Spin fans who want to experience the latest improvements to Wilson’s racquet line will have an excellent choice with the all new Wilson Blade 98S Countervail. Countervail started out has an energy absorbing aerospace material and has now found its way into tennis racquets. It provides players with improved energy and reduced fatigue by minimizing the amount of energy sent through the racquet to the player’s arm. Wilson has also added Parallel Drilling to the racquet for improved power and spin as well as increased shock absorption. This model also has a Spin Effect string pattern for generating spin off the ground. Here’s a closer look at the on court performance of the new Blade 98S.
At 10.9oz unstrung, the 98S is significantly lighter than its traditional string pattern counterparts in the Blade lineup. This made it easier to accelerate through contact for me, resulting in easier pace from both wings. It still had a substantial swing weight and an almost even balance, both of which helped it punch well above its weight from the back of the court. I was able to hit penetrating shots from both sides and control points. The Spin Effect 18x16 string pattern did result in a slight loss of control compared to other versions. The higher launch angle of this model made it a bit easier to send the ball long. I tended to hit at more conservative targets than I had with the other string patterns. The extra boost in spin did add a lot of variety to my ground game. I easily switched between more driving balls and balls with more loop on them that drove my opponents off the baseline. Playing defense was also aided by the ability I had to put more air under the ball and keep myself in points. While this model fluttered a bit more against heavy pace, I still found the stability solid enough to keep up in extended points.
Volleys & Serves
Out of all the Blade models with Countervail, the 98S was the most nimble performer at the net. The reduction in static weight made it easier to maneuver into position and handle rapid exchanges. The racquet still had enough mass in the head to finish high volleys and power the ball through the court. I found I had to maintain an aggressive mentality at the net in order to get the most out of this racquet. Shots that I let come to me tended to float because of the launch angle of the 18x16 string pattern and this allowed my opponents to stay in the point too frequently. There was also a bit less control on volleys with this model. I was less comfortable creating aggressive angles as the ball tended to drift too wide. The 98S was most effective at net when I was charging forward and trying to drive volleys through the court.
The variety of serves the 98S could hit was a welcome addition to its arsenal. The lower weight made it easier for me to accelerate at the top of my motion and add pace to my first serve. While not as heavy a ball as the 18x20 model, there was enough overall speed on the ball to win me free points. I hit a lot of body serves with this version as I found brute force on the first serve to be more effective than precision. This model just did not have the same level of pinpoint accuracy to target the corners of the box aggressively. On second serve, the 98S was a lot of fun to use. It’s open string pattern yielded great movement on my kick serves. I left more than one opponent lunging for a serve that was aggressively spinning away from them.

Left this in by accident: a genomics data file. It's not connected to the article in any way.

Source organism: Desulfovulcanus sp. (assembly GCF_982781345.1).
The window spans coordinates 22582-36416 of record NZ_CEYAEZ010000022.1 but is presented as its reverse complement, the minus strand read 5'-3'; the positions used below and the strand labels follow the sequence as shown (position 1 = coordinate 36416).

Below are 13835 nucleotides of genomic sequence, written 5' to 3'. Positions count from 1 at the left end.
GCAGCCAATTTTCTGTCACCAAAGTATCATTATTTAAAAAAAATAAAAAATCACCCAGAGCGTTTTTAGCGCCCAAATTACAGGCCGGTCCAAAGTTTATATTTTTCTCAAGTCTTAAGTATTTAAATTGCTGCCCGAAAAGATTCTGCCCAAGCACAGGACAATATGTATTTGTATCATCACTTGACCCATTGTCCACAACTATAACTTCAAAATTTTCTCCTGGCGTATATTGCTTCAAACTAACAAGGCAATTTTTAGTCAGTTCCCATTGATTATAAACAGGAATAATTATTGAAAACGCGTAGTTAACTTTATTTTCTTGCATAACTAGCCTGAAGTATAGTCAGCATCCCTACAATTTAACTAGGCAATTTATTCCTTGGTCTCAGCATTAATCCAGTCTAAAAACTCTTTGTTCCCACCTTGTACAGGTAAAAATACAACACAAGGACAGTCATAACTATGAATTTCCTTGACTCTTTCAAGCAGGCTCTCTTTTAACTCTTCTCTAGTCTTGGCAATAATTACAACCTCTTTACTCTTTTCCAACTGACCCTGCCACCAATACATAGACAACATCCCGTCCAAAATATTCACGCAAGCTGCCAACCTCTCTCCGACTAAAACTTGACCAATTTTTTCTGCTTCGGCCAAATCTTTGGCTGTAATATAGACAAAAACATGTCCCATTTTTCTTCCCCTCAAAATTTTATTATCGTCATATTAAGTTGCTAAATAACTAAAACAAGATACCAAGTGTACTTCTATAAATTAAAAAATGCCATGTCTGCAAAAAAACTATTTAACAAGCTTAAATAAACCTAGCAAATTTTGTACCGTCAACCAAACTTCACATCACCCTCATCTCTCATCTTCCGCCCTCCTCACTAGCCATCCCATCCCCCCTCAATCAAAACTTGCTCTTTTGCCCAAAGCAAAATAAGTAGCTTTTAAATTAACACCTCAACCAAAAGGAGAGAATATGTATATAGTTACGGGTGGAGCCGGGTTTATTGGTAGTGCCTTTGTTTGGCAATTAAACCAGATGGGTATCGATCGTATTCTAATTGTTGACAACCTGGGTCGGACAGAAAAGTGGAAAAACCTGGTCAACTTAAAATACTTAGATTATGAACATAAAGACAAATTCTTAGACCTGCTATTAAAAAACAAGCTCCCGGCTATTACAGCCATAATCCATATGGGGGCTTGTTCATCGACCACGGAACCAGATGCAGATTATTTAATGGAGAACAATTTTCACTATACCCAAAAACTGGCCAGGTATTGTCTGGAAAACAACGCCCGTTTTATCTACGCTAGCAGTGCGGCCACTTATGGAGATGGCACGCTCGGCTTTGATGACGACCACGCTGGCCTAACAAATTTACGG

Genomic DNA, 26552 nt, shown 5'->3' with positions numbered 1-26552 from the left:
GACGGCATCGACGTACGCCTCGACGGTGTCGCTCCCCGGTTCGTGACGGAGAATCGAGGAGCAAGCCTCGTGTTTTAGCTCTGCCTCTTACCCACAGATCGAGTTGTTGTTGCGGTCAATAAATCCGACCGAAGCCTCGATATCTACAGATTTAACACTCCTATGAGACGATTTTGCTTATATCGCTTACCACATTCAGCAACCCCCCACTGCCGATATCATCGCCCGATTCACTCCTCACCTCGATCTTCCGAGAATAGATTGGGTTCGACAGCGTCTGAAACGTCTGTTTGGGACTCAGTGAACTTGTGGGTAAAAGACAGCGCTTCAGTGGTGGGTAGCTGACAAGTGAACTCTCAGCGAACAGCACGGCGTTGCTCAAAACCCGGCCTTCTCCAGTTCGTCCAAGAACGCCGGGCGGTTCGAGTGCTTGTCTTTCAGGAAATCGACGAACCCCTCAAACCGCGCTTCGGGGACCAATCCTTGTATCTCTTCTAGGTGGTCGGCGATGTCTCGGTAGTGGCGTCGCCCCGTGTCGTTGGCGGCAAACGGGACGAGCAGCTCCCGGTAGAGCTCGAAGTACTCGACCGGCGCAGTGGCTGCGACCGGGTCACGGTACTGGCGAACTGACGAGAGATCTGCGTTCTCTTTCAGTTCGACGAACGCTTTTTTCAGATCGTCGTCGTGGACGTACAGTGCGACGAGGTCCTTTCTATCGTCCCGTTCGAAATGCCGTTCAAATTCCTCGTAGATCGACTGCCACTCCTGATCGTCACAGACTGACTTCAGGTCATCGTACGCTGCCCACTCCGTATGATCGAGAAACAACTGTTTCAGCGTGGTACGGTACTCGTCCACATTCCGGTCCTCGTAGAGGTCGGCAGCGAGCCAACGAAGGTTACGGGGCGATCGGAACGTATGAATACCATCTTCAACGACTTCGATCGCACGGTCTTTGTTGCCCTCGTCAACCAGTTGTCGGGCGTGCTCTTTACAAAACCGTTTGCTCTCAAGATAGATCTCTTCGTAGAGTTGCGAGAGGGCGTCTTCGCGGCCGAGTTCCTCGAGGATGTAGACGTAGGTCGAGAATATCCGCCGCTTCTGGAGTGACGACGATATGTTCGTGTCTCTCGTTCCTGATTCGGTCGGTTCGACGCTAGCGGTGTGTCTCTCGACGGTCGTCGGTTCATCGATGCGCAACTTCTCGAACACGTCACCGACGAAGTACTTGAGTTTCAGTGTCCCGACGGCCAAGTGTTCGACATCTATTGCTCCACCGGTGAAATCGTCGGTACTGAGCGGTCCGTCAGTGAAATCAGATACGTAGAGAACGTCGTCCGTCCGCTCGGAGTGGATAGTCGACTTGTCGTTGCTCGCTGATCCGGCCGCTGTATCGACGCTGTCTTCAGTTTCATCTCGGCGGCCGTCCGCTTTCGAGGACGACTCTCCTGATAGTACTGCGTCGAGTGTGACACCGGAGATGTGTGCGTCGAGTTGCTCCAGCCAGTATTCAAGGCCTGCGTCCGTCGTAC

Countervail is the latest in a trend in the racquet market to improve the feel and comfort of modern frames. The material did almost too good of a job eliminating vibration from the racquet. While it effectively muted out harsh frequencies and gave the entire string bed a uniform response, I found it to be a bit too disconnected for my liking. There just was no feedback of any kind when the ball left the string bed. Some players are bound to love it while others will be turned off by it. Feedback aside, the comfort benefits of adding Countervail to the layup of the racquet were undeniable. This racquet played firm but managed to retain a comfortable feel. While the other models and their hefty swing weight left me feeling fatigued, the 98S made me feel like I could go 5 sets with it without a problem. Players should be able to fine tune their desired comfort and response level by adjusting the type of string and tension they are using.
Wilson continues to provide players looking for spin with solid options. The new Blade 98S has ample spin on tap while retaining enough control and power to hit winners from all over the court. The high level of comfort and more manageable weight make it accessible to a wide variety of players. Anyone who wants to maximize spin and craves a muted, dampened response from their frame should look to have a new Wilson Blade 98S Countervail in their bag when they take the court.
About the Reviewer: Matt Locke currently serves as the Junior Programs & Development Coordinator for USTA-Idaho and is an active USTA League and Tournament player.